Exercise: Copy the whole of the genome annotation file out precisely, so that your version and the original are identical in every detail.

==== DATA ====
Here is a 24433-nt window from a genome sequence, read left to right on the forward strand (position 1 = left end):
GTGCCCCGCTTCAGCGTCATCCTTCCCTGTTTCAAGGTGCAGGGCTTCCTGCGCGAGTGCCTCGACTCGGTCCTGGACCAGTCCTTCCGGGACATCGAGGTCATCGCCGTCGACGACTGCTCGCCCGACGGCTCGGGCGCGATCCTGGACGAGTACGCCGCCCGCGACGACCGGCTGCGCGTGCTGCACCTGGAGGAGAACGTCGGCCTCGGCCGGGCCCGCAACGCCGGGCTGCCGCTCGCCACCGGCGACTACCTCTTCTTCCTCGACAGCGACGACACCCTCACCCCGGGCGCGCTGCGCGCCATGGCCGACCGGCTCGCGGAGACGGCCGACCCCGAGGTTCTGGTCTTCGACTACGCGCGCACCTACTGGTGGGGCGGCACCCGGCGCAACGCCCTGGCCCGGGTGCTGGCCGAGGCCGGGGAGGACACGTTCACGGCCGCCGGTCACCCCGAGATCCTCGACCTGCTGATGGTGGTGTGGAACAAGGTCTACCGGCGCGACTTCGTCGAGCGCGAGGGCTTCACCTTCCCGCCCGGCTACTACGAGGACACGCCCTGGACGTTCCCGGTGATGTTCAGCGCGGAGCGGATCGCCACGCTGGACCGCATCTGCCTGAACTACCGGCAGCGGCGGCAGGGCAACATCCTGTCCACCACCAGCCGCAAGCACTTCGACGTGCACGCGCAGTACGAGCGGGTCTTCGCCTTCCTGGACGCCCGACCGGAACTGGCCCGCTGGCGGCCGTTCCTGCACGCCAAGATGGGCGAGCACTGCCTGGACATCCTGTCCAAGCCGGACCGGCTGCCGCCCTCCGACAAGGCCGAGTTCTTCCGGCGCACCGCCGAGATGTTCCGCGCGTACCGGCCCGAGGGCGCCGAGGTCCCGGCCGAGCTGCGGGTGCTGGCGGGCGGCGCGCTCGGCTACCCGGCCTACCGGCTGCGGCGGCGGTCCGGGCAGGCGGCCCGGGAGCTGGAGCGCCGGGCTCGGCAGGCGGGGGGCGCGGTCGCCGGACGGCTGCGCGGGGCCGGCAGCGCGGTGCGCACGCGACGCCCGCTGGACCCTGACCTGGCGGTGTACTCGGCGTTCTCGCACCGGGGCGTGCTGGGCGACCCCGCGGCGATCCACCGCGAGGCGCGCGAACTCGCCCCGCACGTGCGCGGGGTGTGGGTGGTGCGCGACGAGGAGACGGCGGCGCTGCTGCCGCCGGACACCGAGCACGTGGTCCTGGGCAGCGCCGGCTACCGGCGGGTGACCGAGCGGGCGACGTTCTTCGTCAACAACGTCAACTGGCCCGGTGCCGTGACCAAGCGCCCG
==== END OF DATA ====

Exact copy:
Here is a 24433-nt window from a genome sequence, read left to right on the forward strand (position 1 = left end):
GTGCCCCGCTTCAGCGTCATCCTTCCCTGTTTCAAGGTGCAGGGCTTCCTGCGCGAGTGCCTCGACTCGGTCCTGGACCAGTCCTTCCGGGACATCGAGGTCATCGCCGTCGACGACTGCTCGCCCGACGGCTCGGGCGCGATCCTGGACGAGTACGCCGCCCGCGACGACCGGCTGCGCGTGCTGCACCTGGAGGAGAACGTCGGCCTCGGCCGGGCCCGCAACGCCGGGCTGCCGCTCGCCACCGGCGACTACCTCTTCTTCCTCGACAGCGACGACACCCTCACCCCGGGCGCGCTGCGCGCCATGGCCGACCGGCTCGCGGAGACGGCCGACCCCGAGGTTCTGGTCTTCGACTACGCGCGCACCTACTGGTGGGGCGGCACCCGGCGCAACGCCCTGGCCCGGGTGCTGGCCGAGGCCGGGGAGGACACGTTCACGGCCGCCGGTCACCCCGAGATCCTCGACCTGCTGATGGTGGTGTGGAACAAGGTCTACCGGCGCGACTTCGTCGAGCGCGAGGGCTTCACCTTCCCGCCCGGCTACTACGAGGACACGCCCTGGACGTTCCCGGTGATGTTCAGCGCGGAGCGGATCGCCACGCTGGACCGCATCTGCCTGAACTACCGGCAGCGGCGGCAGGGCAACATCCTGTCCACCACCAGCCGCAAGCACTTCGACGTGCACGCGCAGTACGAGCGGGTCTTCGCCTTCCTGGACGCCCGACCGGAACTGGCCCGCTGGCGGCCGTTCCTGCACGCCAAGATGGGCGAGCACTGCCTGGACATCCTGTCCAAGCCGGACCGGCTGCCGCCCTCCGACAAGGCCGAGTTCTTCCGGCGCACCGCCGAGATGTTCCGCGCGTACCGGCCCGAGGGCGCCGAGGTCCCGGCCGAGCTGCGGGTGCTGGCGGGCGGCGCGCTCGGCTACCCGGCCTACCGGCTGCGGCGGCGGTCCGGGCAGGCGGCCCGGGAGCTGGAGCGCCGGGCTCGGCAGGCGGGGGGCGCGGTCGCCGGACGGCTGCGCGGGGCCGGCAGCGCGGTGCGCACGCGACGCCCGCTGGACCCTGACCTGGCGGTGTACTCGGCGTTCTCGCACCGGGGCGTGCTGGGCGACCCCGCGGCGATCCACCGCGAGGCGCGCGAACTCGCCCCGCACGTGCGCGGGGTGTGGGTGGTGCGCGACGAGGAGACGGCGGCGCTGCTGCCGCCGGACACCGAGCACGTGGTCCTGGGCAGCGCCGGCTACCGGCGGGTGACCGAGCGGGCGACGTTCTTCGTCAACAACGTCAACTGGCCCGGTGCCGTGACCAAGCGCCCG